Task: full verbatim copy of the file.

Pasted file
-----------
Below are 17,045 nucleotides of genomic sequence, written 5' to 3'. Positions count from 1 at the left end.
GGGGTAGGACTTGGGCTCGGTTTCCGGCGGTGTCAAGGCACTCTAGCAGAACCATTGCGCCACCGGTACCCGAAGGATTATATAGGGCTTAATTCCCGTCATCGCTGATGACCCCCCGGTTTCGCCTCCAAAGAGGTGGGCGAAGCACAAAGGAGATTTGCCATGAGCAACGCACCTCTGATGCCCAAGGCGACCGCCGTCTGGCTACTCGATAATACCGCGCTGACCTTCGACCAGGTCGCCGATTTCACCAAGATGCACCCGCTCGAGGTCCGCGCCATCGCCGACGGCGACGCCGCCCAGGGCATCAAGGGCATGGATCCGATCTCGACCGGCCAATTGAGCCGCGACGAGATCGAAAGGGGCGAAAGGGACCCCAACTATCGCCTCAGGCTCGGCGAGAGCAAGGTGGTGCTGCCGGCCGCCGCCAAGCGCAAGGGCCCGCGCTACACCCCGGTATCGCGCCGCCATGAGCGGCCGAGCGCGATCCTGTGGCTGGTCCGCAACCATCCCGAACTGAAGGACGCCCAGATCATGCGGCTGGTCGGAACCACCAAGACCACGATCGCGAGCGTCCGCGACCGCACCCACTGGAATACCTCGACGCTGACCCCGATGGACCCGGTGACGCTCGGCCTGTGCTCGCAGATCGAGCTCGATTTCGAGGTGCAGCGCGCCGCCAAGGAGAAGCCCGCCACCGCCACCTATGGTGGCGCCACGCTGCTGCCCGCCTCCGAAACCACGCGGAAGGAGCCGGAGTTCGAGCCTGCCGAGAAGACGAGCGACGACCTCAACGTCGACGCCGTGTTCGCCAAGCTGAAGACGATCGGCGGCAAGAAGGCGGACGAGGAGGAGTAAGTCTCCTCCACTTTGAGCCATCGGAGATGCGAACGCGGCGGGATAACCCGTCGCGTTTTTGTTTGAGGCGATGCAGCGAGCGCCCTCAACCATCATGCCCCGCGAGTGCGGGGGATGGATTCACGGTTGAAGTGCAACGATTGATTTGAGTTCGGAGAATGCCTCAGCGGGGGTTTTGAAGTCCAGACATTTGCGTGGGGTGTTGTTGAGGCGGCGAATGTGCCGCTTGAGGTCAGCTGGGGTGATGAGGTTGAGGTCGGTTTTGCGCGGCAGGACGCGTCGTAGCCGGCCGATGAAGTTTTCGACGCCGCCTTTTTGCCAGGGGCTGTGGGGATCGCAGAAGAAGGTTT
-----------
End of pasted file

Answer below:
Below are 17,045 nucleotides of genomic sequence, written 5' to 3'. Positions count from 1 at the left end.
GGGGTAGGACTTGGGCTCGGTTTCCGGCGGTGTCAAGGCACTCTAGCAGAACCATTGCGCCACCGGTACCCGAAGGATTATATAGGGCTTAATTCCCGTCATCGCTGATGACCCCCCGGTTTCGCCTCCAAAGAGGTGGGCGAAGCACAAAGGAGATTTGCCATGAGCAACGCACCTCTGATGCCCAAGGCGACCGCCGTCTGGCTACTCGATAATACCGCGCTGACCTTCGACCAGGTCGCCGATTTCACCAAGATGCACCCGCTCGAGGTCCGCGCCATCGCCGACGGCGACGCCGCCCAGGGCATCAAGGGCATGGATCCGATCTCGACCGGCCAATTGAGCCGCGACGAGATCGAAAGGGGCGAAAGGGACCCCAACTATCGCCTCAGGCTCGGCGAGAGCAAGGTGGTGCTGCCGGCCGCCGCCAAGCGCAAGGGCCCGCGCTACACCCCGGTATCGCGCCGCCATGAGCGGCCGAGCGCGATCCTGTGGCTGGTCCGCAACCATCCCGAACTGAAGGACGCCCAGATCATGCGGCTGGTCGGAACCACCAAGACCACGATCGCGAGCGTCCGCGACCGCACCCACTGGAATACCTCGACGCTGACCCCGATGGACCCGGTGACGCTCGGCCTGTGCTCGCAGATCGAGCTCGATTTCGAGGTGCAGCGCGCCGCCAAGGAGAAGCCCGCCACCGCCACCTATGGTGGCGCCACGCTGCTGCCCGCCTCCGAAACCACGCGGAAGGAGCCGGAGTTCGAGCCTGCCGAGAAGACGAGCGACGACCTCAACGTCGACGCCGTGTTCGCCAAGCTGAAGACGATCGGCGGCAAGAAGGCGGACGAGGAGGAGTAAGTCTCCTCCACTTTGAGCCATCGGAGATGCGAACGCGGCGGGATAACCCGTCGCGTTTTTGTTTGAGGCGATGCAGCGAGCGCCCTCAACCATCATGCCCCGCGAGTGCGGGGGATGGATTCACGGTTGAAGTGCAACGATTGATTTGAGTTCGGAGAATGCCTCAGCGGGGGTTTTGAAGTCCAGACATTTGCGTGGGGTGTTGTTGAGGCGGCGAATGTGCCGCTTGAGGTCAGCTGGGGTGATGAGGTTGAGGTCGGTTTTGCGCGGCAGGACGCGTCGTAGCCGGCCGATGAAGTTTTCGACGCCGCCTTTTTGCCAGGGGCTGTGGGGATCGCAGAAGAAGGTTT